We’re working hard to encourage more owls to make the estate their home.
This year we’ve installed lots of new owl boxes to add to the ones we have previously installed and the more general bird boxes we make ourselves at Courteenhall.
They seem to be popular, and we’re really delighted to have evidence of their occupation already.
Out of our four new Barn Owl boxes, three are in regular use and we’ll be checking on our two new Tawny Owl boxes early in the New Year just before any new inhabitants start breeding.
We work closely with Chris Payne, a licensed Senior Ringer & Trainer for Northants Ringing Group (NRG), to carry out regular audits of our bird populations, to do specialised ringing and to help us to understand what we can do to increase our bird numbers.
Chris said: “On my first winter visit to Courteenhall, in two of the Barn Owl boxes, there was great evidence of Barn Owls using both. One of the boxes had a few Little Owl pellets inside too.
“I’ve just been on my second visit to check the other two new Barn Owl boxes and was really pleased that we managed to ring our first Courteenhall Barn Owl (pictured) who was roosting in one of the boxes.
“This beautiful female is a good weight at 300g, her plumage is absolutely immaculate and, as I found out, she has needle sharp talons!
“She sat tight, back in her box after I had carefully ringed, weighed and measured her, waiting for daylight to drop before foraging for more food.”
Dr Johnny Wake, Managing Partner of Courteenhall Farms, said: “We’re delighted with our growing owl population. Ringing is important because it allows us to build up a general picture of movement in and around the estate and beyond. It’s even more effective when adjoining landowners do the same and put up owl boxes too.
“We’ll be keeping an eye on all the owl boxes at Courteenhall over the next month or two and before the breeding season starts.”
About bird ringing
In Great Britain, The British Trust for Ornithology organises and manages the licensed catching and ringing of birds as part of their long-term studies of the wild bird population. Regular ringing occurs at a variety of locations.
Bird ringing involves carefully catching birds, securing a small metal ring (which is lightweight and harmless) around one of their legs and recording their species, age, sex, weight and wing length. Each ring has a unique code and number that allows each bird to be easily identified should it be caught or found in the future.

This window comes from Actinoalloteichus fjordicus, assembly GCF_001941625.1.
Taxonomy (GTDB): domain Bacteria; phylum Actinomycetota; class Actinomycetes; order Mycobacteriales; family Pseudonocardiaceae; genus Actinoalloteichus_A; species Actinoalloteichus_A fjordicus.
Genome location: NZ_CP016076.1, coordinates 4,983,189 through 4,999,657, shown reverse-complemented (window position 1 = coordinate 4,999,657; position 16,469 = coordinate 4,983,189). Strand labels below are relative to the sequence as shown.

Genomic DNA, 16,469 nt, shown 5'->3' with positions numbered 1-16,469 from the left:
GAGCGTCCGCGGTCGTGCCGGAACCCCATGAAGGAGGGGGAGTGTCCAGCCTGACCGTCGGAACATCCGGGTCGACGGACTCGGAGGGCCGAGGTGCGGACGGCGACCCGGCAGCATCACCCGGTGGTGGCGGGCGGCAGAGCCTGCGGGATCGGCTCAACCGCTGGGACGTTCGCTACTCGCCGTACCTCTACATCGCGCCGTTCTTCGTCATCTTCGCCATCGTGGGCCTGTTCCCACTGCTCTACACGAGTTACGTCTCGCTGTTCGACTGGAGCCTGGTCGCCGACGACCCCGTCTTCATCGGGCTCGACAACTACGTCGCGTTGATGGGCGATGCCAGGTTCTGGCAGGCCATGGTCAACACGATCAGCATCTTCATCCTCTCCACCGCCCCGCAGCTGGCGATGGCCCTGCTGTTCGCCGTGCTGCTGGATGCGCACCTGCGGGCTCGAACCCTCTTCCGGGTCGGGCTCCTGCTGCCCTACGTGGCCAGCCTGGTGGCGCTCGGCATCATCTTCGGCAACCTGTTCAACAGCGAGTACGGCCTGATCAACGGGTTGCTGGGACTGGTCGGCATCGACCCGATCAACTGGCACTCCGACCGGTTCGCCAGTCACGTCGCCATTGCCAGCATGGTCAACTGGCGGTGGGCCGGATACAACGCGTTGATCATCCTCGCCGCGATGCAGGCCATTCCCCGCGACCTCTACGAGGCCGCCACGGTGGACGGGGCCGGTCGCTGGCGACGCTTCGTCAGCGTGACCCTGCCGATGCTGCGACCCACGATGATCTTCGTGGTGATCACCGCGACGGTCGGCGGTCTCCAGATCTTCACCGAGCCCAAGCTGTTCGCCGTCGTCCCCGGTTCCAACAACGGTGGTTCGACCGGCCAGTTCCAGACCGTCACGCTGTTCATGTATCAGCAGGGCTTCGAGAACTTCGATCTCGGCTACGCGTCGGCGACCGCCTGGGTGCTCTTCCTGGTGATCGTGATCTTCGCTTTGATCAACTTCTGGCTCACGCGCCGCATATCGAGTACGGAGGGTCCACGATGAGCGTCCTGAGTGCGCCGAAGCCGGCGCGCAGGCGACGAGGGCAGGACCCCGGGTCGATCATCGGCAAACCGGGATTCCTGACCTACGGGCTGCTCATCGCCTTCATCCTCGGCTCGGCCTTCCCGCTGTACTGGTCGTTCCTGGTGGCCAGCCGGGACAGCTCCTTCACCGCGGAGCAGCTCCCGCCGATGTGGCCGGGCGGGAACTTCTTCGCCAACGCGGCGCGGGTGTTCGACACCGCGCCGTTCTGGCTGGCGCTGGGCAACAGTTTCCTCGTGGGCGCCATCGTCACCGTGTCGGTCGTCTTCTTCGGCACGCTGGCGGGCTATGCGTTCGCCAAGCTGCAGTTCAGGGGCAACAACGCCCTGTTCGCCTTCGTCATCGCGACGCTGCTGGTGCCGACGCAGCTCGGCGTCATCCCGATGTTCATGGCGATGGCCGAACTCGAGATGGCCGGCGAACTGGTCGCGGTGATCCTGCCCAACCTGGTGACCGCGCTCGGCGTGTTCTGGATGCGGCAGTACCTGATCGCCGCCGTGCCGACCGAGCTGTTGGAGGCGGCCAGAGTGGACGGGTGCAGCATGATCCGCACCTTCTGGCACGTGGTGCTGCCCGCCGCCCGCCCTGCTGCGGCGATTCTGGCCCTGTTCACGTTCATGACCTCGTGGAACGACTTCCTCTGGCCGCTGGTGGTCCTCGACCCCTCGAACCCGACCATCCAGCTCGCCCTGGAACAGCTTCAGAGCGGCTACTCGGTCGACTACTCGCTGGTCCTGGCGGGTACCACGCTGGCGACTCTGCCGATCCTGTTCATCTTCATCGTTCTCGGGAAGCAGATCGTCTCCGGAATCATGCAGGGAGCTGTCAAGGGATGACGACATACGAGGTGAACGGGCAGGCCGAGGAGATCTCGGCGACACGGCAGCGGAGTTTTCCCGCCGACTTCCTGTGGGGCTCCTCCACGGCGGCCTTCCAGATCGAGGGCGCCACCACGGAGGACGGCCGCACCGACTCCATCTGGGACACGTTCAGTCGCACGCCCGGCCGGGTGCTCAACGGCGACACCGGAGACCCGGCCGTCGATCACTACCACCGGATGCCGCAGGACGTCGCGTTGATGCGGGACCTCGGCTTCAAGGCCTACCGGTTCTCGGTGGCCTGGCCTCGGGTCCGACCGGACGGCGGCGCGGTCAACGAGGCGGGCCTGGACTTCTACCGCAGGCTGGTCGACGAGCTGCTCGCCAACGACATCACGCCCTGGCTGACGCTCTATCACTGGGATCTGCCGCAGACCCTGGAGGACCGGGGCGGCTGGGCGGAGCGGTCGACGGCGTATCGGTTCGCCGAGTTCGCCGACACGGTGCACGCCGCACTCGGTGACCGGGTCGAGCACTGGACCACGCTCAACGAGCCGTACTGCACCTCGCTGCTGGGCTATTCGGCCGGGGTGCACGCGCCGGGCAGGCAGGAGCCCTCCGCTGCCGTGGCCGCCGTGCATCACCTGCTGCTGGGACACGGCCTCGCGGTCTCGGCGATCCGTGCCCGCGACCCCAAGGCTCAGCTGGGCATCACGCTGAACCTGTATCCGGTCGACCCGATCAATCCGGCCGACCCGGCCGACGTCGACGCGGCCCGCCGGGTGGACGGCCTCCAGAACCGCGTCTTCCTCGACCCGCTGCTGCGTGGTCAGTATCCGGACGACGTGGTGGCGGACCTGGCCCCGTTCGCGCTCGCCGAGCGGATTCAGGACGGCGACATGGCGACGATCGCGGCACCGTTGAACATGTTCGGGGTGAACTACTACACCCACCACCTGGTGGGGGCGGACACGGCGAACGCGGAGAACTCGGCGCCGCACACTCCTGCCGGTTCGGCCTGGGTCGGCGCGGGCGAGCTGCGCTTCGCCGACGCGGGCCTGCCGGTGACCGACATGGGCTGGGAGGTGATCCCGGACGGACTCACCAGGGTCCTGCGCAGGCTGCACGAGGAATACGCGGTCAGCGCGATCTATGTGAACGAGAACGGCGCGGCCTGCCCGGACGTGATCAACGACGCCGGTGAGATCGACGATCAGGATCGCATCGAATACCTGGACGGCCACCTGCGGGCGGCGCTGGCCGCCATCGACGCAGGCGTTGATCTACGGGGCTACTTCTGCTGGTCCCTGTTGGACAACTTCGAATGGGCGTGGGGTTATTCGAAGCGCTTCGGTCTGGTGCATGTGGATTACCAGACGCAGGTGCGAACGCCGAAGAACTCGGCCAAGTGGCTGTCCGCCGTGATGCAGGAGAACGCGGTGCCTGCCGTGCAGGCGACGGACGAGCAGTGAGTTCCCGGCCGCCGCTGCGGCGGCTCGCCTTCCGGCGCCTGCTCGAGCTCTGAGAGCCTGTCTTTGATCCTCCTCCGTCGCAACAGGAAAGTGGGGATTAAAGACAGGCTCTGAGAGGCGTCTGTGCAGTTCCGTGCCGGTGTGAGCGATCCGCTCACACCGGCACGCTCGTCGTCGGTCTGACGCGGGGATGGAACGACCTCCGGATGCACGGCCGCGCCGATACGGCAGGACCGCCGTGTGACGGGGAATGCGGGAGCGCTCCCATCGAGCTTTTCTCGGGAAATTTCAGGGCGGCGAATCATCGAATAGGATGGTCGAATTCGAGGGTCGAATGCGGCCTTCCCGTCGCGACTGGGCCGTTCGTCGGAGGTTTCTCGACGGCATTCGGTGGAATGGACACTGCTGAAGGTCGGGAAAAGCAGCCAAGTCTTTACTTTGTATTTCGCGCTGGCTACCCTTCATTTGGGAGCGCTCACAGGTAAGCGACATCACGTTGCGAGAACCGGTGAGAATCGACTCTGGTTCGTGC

Ringing should only be done by experienced professionals. Barn Owls can only be handled by fully trained Schedule 1 licenced ringers and during the breeding season Barn Owl boxes can only be approached at a specific time of year as disturbance has to be kept to the bare minimum.
The data helps to protect our bird populations and to discover whether they are in decline or thriving. Bird ringing can also reveal how bird behaviours are changing, for example as a result of climate change or a shortage of food supplies and also gives an indication of how long they are living.
About Barn Owls
One of Britain’s most popular birds with their distinctive heart shaped face and pure white underparts, Barn Owls are often spotted perched on a fence post or hunting low in silent flight.
Barn Owl breeding can fluctuate between one or two chicks to six or more chicks depending on the abundance of prey.
They are most commonly seen across Britain and Ireland but are absent from the far north and west of Scotland.
Car and rail traffic are the most frequently recorded cause of death among recoveries of ringed birds.
They were first recorded in medieval times and there are thought to be 4,000 breeding pairs in the UK. Their typical lifespan is four years and their conservation status in the UK is Green.
About Tawny Owls
With their camouflage brown and grey streaked plumage, Tawny Owls are Britain’s most widespread owl. They’re often found in large gardens, parks and forests.
Tawny Owls are nocturnal and can live for 20 plus years and often reside in the same nest or nest box. Autumn is the best time for hearing them and their distinctive ‘too-whit’ ‘too-woo’ calls, which are in fact two birds, one male and one female, communicating with each other. They’re generally more vocal in February and March when they are sorting out their territories and nesting sites.
They were first recorded in Anglo-Saxon times and, today, there are thought to be 50,000 breeding pairs in the UK.
Conservation-wise, they’re on the UK Amber list.
* For more information visit www.bto.org